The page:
Part 1: The ethnobotany of guembé

by Ghillean Prance and Hector Keller

Philodendrons are well known in horticulture and are among some of our favourite house plants. Recently we have been studying the giant Philodendron bipinnatifidum that grows in the remnants of the Atlantic forests of southeast Brazil and northern Argentina. Called guembé by the indigenous Guaraní of the region it was fascinating to discover the extent of their use of the plant.

Guaraní and guembé

Guembe on forest treeIn our ethnobotanical research of the Guaraní we have quantified the importance of different plants to these people. Guembé comes third and is only surpassed in importance by a palm pindo (Arecastrum romanzoffianum) and the bamboo takuapi (Chusquea ramosissima). The Guaraní remain dependent on the resources of the forest around them and we have been studying this to promote the sustainable use and conservation of the forest. We found guembé to be an important source of edible fruit, fibre and medicine. Fortunately it appears to still be widespread and common in the forests of Misiones and so is a readily available resource. The annual flowering of guembé in the southern spring is a sign to the Guaraní that it is time to start planting their crops, because there will be no more frosts.


Guembe rope binding arrow shaftPerhaps the most important use of guembé is as a source of rope-like fibre that is extracted from the bark of the aerial roots which hang down from the plant. Guembé is an air plant, or epiphyte, that grows in the crotches of tree branches. The long thin cord-like roots hang down to the ground. The root bark is beaten out and dried to make an extremely strong cord that serves as a string for their bows. It is even strong enough to hold a peccary (wild pig) in a snare trap as we saw on a recent expedition. The rope also serves for many other uses in the daily lives of the Guaraní, such as tying together the various parts of their houses and to bind arrow points to the shaft (pictured). The inner part of the roots without the bark is used for making baskets, hats, and panniers for carrying loads on their backs. All in all guembé fibre is a most important commodity.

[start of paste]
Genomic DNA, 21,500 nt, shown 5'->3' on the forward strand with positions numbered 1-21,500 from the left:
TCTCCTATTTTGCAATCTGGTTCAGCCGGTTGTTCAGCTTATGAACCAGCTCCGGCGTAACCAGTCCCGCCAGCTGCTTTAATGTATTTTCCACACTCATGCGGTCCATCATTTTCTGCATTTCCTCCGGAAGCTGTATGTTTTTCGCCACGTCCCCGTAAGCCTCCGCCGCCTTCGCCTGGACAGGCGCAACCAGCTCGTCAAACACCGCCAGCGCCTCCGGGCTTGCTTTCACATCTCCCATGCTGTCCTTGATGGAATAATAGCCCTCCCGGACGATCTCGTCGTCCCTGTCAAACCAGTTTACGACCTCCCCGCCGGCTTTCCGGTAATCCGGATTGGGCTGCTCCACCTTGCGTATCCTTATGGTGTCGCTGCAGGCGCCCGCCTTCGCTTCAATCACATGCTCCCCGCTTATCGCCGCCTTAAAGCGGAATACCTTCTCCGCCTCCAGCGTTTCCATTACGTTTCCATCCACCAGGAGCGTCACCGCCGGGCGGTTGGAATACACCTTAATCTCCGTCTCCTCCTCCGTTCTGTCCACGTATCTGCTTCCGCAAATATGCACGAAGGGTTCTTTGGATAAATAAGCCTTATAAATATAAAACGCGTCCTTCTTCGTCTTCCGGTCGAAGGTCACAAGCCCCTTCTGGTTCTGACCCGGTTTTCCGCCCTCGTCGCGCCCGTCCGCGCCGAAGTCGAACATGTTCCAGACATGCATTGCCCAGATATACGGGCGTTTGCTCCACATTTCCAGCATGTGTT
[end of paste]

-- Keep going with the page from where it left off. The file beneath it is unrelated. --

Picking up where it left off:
Guembe rope trap

Guembe rope trap: this versatile rope is strong enough to hold even large animals.


The fruits of several aroids are edible and perhaps the best known are those of the Swiss cheese plant, Monstera deliciosa. Guembé also has an edible fruit that is much appreciated by the Guaraní and is indeed pleasant tasting being reminiscent of bananas.

Guembe plantThe fruits must only be eaten only when mature because, like all other parts of the plant, they contain crystals of calcium oxalate. Many people and also pets have suffered greatly, and even fatally, from eating parts of the other common aroid houseplant, Dieffenbachia, the dumb cane, which is also full of oxalate crystals. Eating it can completely block the airway and cause suffocation. However the mature fruits of guembé are delicious and cause no harm as long as you don’t eat the seeds. The Guaraní sometimes also eat the spathe or young inflorescence which they boil to eliminate the effect of the oxalates.


A decoction of the leaves is made to spread in the houses to keep off fleas and biting insects. It is also used to treat the small burrowing fleas that enter the soles of feet.

Medicine and magic

Yerba Mate tree The sap that flows copiously from cut roots of guembé is used as a cicatrisant and coagulant on wounds, burns and snake bites. It is also used for toothache and conjunctivitis. A decoction from the roots is used to wash damaged hair to help it to grow back quickly and strongly. A decoction of the roots is used to treat intestinal pains and bloody diarrhoea.

The inflorescence is also used ritually for the shamanistic ceremony of Ñemongarai that takes place in the spring when they carry out baptisms and marriages. The inflorescences are placed in the temple together with other symbolic elements such as honey and mate. Mate is a caffeine-rich leaf (Ilex paraguariensis pictured) that is used to make a tea used daily by the Guaraní. Tobacco smoke is blown over these objects as the shaman receives the messages he needs for the ritual such as the sacred and secret name of the children to be baptised or the health of the relatives of those to be married.

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Part 2 - the pollination